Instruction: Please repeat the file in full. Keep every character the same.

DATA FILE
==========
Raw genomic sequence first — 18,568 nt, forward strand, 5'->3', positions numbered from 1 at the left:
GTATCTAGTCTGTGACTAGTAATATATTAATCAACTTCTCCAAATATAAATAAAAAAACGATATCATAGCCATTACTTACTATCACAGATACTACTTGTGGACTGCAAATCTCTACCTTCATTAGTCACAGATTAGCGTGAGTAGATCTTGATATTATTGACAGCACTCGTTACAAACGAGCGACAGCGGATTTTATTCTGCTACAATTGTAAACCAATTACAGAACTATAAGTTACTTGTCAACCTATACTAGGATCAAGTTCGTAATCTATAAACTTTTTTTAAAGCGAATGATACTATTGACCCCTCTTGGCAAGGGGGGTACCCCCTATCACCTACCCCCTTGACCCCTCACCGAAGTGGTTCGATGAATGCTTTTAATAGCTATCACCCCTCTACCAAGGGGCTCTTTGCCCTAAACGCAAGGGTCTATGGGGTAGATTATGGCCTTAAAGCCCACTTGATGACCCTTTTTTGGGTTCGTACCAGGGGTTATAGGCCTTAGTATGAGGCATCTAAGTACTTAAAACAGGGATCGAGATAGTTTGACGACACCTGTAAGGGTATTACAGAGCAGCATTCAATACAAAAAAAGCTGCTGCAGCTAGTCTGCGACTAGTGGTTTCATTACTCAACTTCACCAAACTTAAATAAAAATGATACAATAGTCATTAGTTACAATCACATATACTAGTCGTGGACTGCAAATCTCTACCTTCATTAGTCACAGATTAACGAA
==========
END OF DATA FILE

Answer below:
Raw genomic sequence first — 18,568 nt, forward strand, 5'->3', positions numbered from 1 at the left:
GTATCTAGTCTGTGACTAGTAATATATTAATCAACTTCTCCAAATATAAATAAAAAAACGATATCATAGCCATTACTTACTATCACAGATACTACTTGTGGACTGCAAATCTCTACCTTCATTAGTCACAGATTAGCGTGAGTAGATCTTGATATTATTGACAGCACTCGTTACAAACGAGCGACAGCGGATTTTATTCTGCTACAATTGTAAACCAATTACAGAACTATAAGTTACTTGTCAACCTATACTAGGATCAAGTTCGTAATCTATAAACTTTTTTTAAAGCGAATGATACTATTGACCCCTCTTGGCAAGGGGGGTACCCCCTATCACCTACCCCCTTGACCCCTCACCGAAGTGGTTCGATGAATGCTTTTAATAGCTATCACCCCTCTACCAAGGGGCTCTTTGCCCTAAACGCAAGGGTCTATGGGGTAGATTATGGCCTTAAAGCCCACTTGATGACCCTTTTTTGGGTTCGTACCAGGGGTTATAGGCCTTAGTATGAGGCATCTAAGTACTTAAAACAGGGATCGAGATAGTTTGACGACACCTGTAAGGGTATTACAGAGCAGCATTCAATACAAAAAAAGCTGCTGCAGCTAGTCTGCGACTAGTGGTTTCATTACTCAACTTCACCAAACTTAAATAAAAATGATACAATAGTCATTAGTTACAATCACATATACTAGTCGTGGACTGCAAATCTCTACCTTCATTAGTCACAGATTAACGAA